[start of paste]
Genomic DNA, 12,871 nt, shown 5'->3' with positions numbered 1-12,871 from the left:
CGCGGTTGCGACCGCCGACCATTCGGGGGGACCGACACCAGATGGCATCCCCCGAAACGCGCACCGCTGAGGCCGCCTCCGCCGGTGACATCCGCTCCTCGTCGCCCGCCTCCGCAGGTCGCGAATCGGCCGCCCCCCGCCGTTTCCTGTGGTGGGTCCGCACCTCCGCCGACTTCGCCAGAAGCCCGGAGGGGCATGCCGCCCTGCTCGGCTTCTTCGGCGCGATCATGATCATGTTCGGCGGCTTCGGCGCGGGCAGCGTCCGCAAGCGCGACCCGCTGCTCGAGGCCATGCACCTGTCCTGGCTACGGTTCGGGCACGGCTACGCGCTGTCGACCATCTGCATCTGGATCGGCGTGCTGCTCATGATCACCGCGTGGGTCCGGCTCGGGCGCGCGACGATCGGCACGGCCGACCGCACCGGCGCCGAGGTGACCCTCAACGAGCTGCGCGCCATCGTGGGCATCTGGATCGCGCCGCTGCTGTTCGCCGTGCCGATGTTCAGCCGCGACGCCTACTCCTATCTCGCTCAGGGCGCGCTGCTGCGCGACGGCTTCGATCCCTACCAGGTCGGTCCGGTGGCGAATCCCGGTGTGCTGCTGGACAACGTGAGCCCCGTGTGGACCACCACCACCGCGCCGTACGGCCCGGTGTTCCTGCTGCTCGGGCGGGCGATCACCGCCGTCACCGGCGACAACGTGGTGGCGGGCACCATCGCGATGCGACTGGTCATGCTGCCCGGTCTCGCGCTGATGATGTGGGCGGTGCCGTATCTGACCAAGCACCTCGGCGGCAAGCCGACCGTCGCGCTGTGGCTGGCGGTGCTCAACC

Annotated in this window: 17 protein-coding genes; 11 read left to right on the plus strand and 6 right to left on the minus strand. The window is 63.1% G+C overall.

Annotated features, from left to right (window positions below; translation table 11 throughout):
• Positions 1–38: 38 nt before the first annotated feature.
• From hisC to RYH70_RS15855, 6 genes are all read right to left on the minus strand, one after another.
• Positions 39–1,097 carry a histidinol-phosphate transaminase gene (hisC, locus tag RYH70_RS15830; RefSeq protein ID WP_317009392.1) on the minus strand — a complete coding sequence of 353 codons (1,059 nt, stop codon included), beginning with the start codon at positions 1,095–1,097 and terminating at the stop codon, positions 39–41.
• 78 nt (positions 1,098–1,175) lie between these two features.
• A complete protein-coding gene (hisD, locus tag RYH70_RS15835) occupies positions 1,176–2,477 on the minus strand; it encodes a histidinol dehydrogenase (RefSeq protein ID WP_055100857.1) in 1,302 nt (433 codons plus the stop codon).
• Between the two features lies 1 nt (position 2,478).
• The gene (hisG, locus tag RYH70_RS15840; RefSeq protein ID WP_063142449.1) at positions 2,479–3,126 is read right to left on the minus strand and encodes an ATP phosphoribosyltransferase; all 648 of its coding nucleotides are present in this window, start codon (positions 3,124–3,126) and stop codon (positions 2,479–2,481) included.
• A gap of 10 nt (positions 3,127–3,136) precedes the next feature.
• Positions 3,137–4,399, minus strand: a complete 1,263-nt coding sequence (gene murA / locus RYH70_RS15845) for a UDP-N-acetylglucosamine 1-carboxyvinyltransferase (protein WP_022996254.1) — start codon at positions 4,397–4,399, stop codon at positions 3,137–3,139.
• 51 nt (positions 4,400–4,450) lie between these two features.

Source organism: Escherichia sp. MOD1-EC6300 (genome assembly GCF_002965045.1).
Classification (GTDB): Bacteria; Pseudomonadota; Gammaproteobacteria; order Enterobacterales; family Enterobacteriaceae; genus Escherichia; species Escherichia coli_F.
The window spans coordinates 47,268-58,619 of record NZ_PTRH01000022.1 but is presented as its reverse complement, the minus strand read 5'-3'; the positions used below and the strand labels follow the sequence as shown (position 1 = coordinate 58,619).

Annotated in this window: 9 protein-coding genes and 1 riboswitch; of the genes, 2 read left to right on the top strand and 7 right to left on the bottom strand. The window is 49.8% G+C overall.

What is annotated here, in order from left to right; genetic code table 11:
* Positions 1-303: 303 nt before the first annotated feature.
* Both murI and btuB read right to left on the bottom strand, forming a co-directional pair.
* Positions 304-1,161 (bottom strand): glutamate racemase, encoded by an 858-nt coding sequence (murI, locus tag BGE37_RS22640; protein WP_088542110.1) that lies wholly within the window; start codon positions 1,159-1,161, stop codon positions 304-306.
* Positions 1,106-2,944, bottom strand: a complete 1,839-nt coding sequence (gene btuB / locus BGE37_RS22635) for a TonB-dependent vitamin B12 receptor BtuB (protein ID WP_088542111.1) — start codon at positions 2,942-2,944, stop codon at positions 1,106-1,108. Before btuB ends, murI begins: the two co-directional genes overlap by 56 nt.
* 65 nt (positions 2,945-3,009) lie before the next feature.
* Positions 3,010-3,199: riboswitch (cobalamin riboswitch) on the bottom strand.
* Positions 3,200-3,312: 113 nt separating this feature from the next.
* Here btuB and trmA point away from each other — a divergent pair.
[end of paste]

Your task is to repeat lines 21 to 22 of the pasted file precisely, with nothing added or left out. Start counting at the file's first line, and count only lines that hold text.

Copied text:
* Both murI and btuB read right to left on the bottom strand, forming a co-directional pair.
* Positions 304-1,161 (bottom strand): glutamate racemase, encoded by an 858-nt coding sequence (murI, locus tag BGE37_RS22640; protein WP_088542110.1) that lies wholly within the window; start codon positions 1,159-1,161, stop codon positions 304-306.